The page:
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Posts Tagged ‘Enceladus’

10/10/2019 – Ephemeris – Saturn’s moon Enceladus may have the building blocks of life

October 10, 2019 Comments off

Ephemeris for Thursday, October 10th. Today the Sun will be up for 11 hours and 15 minutes, setting at 7:07, and it will rise tomorrow at 7:52. The Moon, 3 days before full, will set at 5:23 tomorrow morning.

Even though the Cassini mission to Saturn ended two years ago its data will be will be studied for decades by scientists around the world. One of Cassini’s discoveries were geysers of water ice being ejected from the small moon Enceladus, that creates Saturn’s tenuous E ring. Two instruments aboard Cassini, a mass spectrometer and a cosmic dust analyzer, discovered organic compounds in the geysers and the E ring. Further analysis by German geologists found nitrogen-oxygen molecules among the ice grains. These are like the constituent compounds that make up amino acids which on Earth make up the proteins of life. Currently both NASA and the Europeans are considering return missions to Enceladus.

The times given are for the Traverse City/Interlochen area of Michigan. They may be different for your location.

Addendum

Enceladus, a small moon of Saturn spews continues to geysers of water rom cracks in its south polar region indicating an ocean below its frozen icy exterior. Sampling the plumes with the right instruments may detect life on this small world without the need for drilling. Credit: NASA/JPL – Caltech

How organic compounds are attached to ice grains and ejected from Enceladus. Credit: NASA/JPL – Caltech.

04/22/2019 – Ephemeris – Earth Day

April 22, 2019 Comments off

Ephemeris for Earth Day, Monday, April 22nd. Today the Sun will be up for 13 hours and 49 minutes, setting at 8:36, and it will rise tomorrow at 6:45. The Moon, 3 days past full, will rise at 12:24 tomorrow morning.

A good slogan for this Earth Day or any day is “Support your local planet.” As an amateur astronomer I look around the solar system at all the habitable planets. The Earth is it. Mars may be terraformed at great expense, that is made more earth-like. There may be life in the oceans of Jupiter’s moon Europa, or Saturn’s Enceladus, but they are not habitable for us. Terraforming (stopping and reversing climate change)  the Earth would be the easiest and much more practical. One look at our nearest neighbor Venus will show us our fate, hopefully in billions of years from now, a hell hole of heat and a crushing atmosphere. Our job is push-off that day as far as we can, and keep the Earth a blue-green oasis in the solar system.

The times given are for the Traverse City/Interlochen area of Michigan. They may be different for your location.

Addendum

Earthrise

Earth rising above the Moon’s limb from Apollo 8. Credit: NASA/Apollo 8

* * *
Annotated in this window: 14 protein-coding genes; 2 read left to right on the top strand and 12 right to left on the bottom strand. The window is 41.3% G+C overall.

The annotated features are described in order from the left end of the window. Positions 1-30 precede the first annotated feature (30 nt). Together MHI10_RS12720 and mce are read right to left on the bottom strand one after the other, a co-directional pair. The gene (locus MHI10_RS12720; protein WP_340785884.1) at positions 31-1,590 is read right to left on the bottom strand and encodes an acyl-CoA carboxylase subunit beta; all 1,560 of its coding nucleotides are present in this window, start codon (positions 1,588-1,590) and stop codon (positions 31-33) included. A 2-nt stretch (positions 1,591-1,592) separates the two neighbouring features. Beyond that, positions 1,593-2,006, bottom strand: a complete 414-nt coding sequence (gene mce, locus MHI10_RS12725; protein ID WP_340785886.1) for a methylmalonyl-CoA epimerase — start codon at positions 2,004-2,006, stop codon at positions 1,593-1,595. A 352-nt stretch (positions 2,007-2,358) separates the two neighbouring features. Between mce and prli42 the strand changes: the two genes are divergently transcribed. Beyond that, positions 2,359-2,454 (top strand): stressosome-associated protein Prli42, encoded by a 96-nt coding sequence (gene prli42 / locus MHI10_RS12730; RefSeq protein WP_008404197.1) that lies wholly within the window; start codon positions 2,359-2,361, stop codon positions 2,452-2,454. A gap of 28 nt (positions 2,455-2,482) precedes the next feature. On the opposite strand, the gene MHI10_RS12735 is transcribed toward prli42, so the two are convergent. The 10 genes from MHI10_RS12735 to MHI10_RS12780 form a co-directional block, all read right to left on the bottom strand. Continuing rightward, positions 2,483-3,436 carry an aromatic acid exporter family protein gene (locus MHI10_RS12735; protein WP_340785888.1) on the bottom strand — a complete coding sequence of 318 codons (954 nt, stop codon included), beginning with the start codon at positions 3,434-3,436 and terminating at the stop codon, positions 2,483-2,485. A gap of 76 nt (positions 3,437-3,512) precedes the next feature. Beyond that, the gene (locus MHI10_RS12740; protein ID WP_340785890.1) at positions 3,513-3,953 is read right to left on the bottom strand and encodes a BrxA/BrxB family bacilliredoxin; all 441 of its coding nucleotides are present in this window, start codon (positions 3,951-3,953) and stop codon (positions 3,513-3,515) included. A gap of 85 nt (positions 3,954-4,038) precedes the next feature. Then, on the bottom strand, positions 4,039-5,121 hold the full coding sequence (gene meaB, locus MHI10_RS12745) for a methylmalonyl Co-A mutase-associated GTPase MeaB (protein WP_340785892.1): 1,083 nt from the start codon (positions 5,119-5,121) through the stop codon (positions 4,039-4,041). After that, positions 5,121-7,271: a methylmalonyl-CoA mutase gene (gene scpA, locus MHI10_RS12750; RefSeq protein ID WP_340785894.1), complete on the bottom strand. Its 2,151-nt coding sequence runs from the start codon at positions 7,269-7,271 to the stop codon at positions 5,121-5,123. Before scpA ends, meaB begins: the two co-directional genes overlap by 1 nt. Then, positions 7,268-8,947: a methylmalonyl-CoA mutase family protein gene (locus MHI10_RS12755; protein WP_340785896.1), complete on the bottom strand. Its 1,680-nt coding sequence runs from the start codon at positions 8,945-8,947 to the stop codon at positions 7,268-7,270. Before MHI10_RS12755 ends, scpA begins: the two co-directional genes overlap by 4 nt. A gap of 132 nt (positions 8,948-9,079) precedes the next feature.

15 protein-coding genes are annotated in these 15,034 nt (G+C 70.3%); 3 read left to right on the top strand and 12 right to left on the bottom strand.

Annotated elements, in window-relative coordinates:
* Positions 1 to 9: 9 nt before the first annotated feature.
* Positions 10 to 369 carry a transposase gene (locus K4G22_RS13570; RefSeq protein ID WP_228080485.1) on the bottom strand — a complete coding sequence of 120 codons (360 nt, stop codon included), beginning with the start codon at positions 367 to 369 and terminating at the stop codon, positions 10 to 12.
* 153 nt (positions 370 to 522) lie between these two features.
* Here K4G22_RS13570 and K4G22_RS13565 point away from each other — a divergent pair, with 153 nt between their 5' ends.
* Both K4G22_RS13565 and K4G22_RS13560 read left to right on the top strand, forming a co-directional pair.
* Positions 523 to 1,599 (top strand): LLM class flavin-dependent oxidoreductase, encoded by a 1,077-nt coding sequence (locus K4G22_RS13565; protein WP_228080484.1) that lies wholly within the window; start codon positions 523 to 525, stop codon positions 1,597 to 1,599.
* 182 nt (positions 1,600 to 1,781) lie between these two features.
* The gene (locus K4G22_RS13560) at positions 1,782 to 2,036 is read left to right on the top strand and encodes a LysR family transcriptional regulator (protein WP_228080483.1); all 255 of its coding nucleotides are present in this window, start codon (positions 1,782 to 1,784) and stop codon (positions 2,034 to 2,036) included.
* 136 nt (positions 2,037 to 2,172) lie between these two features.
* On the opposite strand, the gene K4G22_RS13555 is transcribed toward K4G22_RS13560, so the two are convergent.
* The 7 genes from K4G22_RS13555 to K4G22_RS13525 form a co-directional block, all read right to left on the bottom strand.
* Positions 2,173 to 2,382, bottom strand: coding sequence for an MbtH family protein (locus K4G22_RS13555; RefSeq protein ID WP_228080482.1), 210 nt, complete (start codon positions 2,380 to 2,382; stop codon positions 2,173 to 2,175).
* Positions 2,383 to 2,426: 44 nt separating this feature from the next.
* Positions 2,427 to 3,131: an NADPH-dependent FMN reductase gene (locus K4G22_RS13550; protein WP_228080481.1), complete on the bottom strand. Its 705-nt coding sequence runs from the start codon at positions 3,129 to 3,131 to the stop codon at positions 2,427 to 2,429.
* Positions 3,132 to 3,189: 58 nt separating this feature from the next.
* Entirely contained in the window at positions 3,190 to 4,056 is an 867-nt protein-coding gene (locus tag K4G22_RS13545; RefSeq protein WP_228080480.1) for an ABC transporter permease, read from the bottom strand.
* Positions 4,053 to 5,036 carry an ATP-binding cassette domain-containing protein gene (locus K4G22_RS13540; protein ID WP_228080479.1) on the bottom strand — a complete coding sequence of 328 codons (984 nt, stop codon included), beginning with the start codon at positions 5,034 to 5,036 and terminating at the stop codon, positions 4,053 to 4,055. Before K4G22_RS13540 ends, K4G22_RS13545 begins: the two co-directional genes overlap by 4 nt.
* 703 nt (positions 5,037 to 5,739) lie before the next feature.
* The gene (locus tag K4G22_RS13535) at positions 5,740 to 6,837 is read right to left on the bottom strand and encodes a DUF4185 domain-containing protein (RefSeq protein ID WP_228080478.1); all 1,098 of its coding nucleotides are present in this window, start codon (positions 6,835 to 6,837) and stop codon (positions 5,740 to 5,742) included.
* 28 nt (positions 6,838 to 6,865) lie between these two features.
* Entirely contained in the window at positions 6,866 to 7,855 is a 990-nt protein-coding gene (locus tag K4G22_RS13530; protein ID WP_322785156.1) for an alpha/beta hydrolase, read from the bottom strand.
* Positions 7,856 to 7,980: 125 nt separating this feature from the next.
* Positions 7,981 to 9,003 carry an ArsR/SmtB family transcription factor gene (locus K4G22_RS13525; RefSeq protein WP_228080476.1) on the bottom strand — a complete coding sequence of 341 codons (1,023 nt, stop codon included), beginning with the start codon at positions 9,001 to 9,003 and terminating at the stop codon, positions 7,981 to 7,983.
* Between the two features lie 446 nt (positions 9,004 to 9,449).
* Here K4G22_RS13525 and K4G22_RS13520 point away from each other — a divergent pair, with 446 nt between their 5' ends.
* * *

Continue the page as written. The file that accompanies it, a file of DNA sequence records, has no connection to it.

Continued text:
Mars

Mars had its day, but that ended about 3 billion years ago. Being half the size of the Earth, Mars cooled down, lost its magnetic field, so the solar wind stripped away most of its atmosphere and water. Credit NASA.

Europa

Europa, one of the four Galilean moons of Jupiter and easily seen in small telescopes, is slightly smaller than our Moon. Under that thick icy shell lurks an ocean with more water than all the Earth’s oceans. There’s probably volcanic vents like the black smokers in Earth’s oceans where a whole ecology of extremophiles could live like they do on Earth. Credit: NASA.

Enceladus, a small moon of Saturn spews continuous geysers of water from cracks in its south polar region indicating an ocean below its frozen icy exterior. Sampling the plumes with the right instruments may detect life on this small world without the need for drilling. Credit: NASA.

Venus

Is this our future? Venus had the misfortune of ending up too close to the Sun. It has a hellish landscape of nearly 900 degrees F, and 90 times the Earth’s atmospheric pressure. Its clouds consist of sulfuric acid. Talk about a runaway greenhouse effect and acid rain… Credit: NASA.

05/28/2015 – Ephemeris – Saturn’s satellites

May 28, 2015 Comments off

Thursday, May 28th.  Today the Sun will be up for 15 hours and 14 minutes, setting at 9:17.   The Moon, 3 days past first quarter, will set at 3:56 tomorrow morning and tomorrow the Sun will rise at 6:02.

Saturn has a lot of moons, even if you don’t count the billions of ring particles circling the planet.  The count is up to 62, five short of Jupiter’s 67 at last count.  The largest is Titan which is larger than Mercury, a world with a thick nitrogen atmosphere and liquid filled lakes.  At its distance from the Sun, some 10 times Earth’s and receiving only one percent the heat we get the lakes are filled with methane and ethane while the surface rocks are water ice.  The small moon Enceladus spews salty water geysers at its south pole.  The more distant moon Iapetus is half black and half white and has an equatorial mountain range that rings it like a walnut.  Another moon Hyperion appears like it’s honeycombed.

Times are for the Traverse City/Interlochen area of Michigan.  They may be different for your location.

Addendum

Titan's seas

Titan in a false color near infrared view, showing the Sun’s light glinting off a north polar sea. Credit: NASA/JPL.

Enceladus

Enceladus’ south polar geysers create the E ring. Credit: NASA/JPL.

Iapetus

Iapetus showing mostly its dark side and equatorial mountain ridge. Credit: NASA/JPL.

Hyperion

The weird moon Hyperion. It’s half as dense as ice. Credit: NASA/JPL: